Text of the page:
Wendywood Sports Club Tennis


Cardio Tennis Coming Soon to WSC

Cardio Tennis is a new, fun group activity featuring drills to give players of all abilities an ultimate, high energy workout. Taught by a teaching professional, Cardio Tennis includes a warm-up, cardio workout, and cool down phases. If you are looking for a great new way to get in shape and to burn calories, you must try Cardio Tennis.

Stay posted for details!!!


Adult Social Tennis takes place on Saturdays from 15h00 & Sundays from 09h00.  We encourage all players to come, bring a family member, friend, or colleague to our Adult Social Tennis.  Tennis balls not provided.  Our aim is to build a solid database of players to field both women & men teams in Gauteng Central Tennis Association sanctioned adult leagues. 

Gauteng Central Bundes League


  1. All team players must be registered with the Gauteng Central Tennis Association.
  2. The order of strength of the players must be submitted by 24 July 2009.
  3. Any registered member of a club, provided he/she is registered by 24 July 2009, can play Bundes League.  No player shall be allowed to play in any lower team if he/she has played more than once for a higher team, i.e. if you have played twice, you may not play for a lower team.  A person filling in for a Bundes League player shall play in a position decided by the league committee.  Kindly fax (011) 402-5869 or email to [email protected] by Friday 12h00 before the tie.
  4. A player may play for more than one club provided he/she does not play for more than one club in the same league. (Men’s Sunday & Bundes League is the same league as is Ladies Saturday & Bundes League.)
  5. No Bundes League player may play Bundes League and Men’s Sunday league on the same weekend.
  6. The order of strength must be adhered to throughout the league.  Should any player participate out of order, the team will be penalised.
  7. The apparel of all players in the league will be authorised tennis apparel.
  8. The league will be played at Ellis Park on Saturdays.  The starting time is 12h30.
  9. Ladies teams will consist of 4 players per team.
  10. Mens teams will consist of 6 players per team.
  11. The best of 3 tie-breaker sets will be played.  If the score is set all, 10 point tie-breaker (first to get to 10 points) will be played.  The scoring will be one point per set won and five bonus points for winning (based on matches.)
  12. Only one of the following persons at one time will be allowed on court to give advice: a team member or coach.  This may be done on the change overs.
  13. The default rule will be applied by the referee.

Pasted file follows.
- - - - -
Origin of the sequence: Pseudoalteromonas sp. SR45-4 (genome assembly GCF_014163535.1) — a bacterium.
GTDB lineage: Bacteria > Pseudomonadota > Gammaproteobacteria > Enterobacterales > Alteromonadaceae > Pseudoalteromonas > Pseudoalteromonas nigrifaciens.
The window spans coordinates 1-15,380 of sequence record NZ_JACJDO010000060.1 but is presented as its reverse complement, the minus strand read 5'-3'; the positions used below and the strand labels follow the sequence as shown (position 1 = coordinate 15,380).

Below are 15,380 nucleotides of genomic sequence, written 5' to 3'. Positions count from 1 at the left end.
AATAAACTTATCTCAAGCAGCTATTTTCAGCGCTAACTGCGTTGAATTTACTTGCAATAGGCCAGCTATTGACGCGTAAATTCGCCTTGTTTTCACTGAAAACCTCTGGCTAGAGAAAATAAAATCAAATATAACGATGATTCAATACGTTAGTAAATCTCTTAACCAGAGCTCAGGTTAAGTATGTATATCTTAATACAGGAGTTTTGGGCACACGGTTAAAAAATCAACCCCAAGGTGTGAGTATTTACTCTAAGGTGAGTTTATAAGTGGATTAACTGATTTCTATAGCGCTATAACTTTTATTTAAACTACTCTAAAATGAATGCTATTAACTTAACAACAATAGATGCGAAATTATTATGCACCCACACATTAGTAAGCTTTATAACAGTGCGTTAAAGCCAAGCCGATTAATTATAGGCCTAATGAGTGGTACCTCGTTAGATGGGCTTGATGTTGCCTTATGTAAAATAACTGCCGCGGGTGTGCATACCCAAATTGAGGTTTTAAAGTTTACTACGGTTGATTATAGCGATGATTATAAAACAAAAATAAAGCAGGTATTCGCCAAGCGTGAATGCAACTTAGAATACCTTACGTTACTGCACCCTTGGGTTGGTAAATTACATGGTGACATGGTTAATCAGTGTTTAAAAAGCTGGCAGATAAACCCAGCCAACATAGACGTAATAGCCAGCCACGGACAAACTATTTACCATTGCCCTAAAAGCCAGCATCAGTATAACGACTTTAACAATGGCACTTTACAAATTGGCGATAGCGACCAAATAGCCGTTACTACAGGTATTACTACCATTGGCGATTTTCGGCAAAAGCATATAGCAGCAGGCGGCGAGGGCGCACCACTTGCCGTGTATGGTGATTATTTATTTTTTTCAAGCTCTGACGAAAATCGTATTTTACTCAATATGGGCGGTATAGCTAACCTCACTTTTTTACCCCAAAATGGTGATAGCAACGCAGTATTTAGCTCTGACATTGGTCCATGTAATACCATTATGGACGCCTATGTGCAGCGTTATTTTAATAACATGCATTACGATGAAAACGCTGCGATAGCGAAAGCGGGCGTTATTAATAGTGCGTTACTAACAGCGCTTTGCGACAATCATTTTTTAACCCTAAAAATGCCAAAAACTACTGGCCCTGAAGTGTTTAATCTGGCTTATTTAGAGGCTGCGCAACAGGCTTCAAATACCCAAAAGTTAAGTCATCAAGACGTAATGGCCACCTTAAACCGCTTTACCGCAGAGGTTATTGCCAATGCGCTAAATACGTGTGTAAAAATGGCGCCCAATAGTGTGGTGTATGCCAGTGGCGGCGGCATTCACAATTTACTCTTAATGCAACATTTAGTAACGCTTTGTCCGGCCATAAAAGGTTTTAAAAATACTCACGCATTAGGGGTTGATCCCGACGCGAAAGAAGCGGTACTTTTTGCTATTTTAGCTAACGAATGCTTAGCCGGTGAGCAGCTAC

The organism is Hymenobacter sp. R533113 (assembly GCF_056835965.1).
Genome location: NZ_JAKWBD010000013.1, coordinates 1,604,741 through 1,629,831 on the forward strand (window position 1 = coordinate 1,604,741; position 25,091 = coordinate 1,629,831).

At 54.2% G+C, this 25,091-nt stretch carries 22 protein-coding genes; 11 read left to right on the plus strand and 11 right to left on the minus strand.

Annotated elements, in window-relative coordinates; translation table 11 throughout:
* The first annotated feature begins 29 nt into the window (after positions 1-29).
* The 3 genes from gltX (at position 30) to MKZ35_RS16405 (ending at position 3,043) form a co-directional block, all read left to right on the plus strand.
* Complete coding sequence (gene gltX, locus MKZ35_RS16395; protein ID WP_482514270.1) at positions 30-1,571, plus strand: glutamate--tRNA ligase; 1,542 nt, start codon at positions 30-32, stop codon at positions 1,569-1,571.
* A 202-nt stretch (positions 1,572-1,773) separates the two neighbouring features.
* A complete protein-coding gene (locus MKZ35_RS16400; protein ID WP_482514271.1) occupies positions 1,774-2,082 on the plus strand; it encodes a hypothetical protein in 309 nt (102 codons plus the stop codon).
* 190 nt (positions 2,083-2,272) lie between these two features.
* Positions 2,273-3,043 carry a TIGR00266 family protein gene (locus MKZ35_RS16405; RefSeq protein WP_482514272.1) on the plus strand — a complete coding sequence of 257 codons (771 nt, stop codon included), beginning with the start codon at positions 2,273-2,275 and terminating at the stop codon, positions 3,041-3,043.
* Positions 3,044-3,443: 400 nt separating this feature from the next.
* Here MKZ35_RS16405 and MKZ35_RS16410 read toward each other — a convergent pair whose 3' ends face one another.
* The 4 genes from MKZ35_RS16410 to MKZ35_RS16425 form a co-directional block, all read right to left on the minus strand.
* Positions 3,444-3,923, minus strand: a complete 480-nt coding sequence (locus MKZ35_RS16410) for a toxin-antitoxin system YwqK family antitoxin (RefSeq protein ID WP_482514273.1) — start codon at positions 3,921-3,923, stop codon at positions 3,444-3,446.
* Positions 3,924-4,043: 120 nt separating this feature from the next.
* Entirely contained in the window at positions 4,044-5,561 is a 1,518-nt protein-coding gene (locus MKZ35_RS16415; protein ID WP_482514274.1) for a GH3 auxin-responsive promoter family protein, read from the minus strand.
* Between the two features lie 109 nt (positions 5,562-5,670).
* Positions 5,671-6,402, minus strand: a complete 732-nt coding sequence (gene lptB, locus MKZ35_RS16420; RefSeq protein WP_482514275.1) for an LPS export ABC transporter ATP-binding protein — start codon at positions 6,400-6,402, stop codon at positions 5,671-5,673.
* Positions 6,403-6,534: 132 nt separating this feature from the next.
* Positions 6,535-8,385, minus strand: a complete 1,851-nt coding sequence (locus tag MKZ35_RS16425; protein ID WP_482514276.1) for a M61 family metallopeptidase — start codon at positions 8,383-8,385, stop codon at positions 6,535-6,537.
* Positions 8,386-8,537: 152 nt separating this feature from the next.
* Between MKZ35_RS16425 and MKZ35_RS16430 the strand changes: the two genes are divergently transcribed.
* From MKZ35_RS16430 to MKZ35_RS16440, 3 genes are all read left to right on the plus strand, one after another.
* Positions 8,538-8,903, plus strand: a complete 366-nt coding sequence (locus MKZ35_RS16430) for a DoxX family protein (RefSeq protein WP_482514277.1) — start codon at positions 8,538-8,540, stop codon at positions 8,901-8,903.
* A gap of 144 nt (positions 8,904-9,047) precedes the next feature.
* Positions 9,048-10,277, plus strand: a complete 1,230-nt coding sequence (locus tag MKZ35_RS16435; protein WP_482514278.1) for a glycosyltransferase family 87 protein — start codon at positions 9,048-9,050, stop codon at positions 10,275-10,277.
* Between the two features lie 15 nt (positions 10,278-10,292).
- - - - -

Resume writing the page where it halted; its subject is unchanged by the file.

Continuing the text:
14. The league will be played under the rules of the South African Tennis Association.
  15. Only DUNSLAZ balls will be used.
  16. All singles and double combinations must be filled in and handed to the referee before the first singles match commences.
  17. Fixtures will only be postponed due to inclement weather.  The referees decision shall be final.

The league referee is Mickey Styles



  1. League matches shall be played under the South African Tennis Association (SATA) rules.  The code of conduct shall be applied as far as possible by the two captains.
  2. All disputes in connection with these leagues shall be settled by the league committee.
  3. Only approved tennis apparel may be permitted.
  4. All players shall be registered members of the Gauteng Central Tennis Association(GCTA).  Registration during the league will cost the clubs R300.00 per player.  The only exception to this rule is if proof of new club membership of that player is furnished.  An unpaid player shall loose all points earned until such time as he/she has been paid for at the office.
  5. A player may play for more than one club provided he/she does not play for more than one club in the same league.
  6. No player may at any time during the course of the fixture be substituted for an injured player.
  7. No player shall be allowed to play in any lower team if he/she has played more than once for a higher team in the same league.
  8. Should a team concede a match they will be dropped at least one section the following year.
  9. Any club withdrawing from the league will be fined R100.00 and must inform all the other teams in that particular section of the change.  The office will not be responsible for notifying any withdrawls.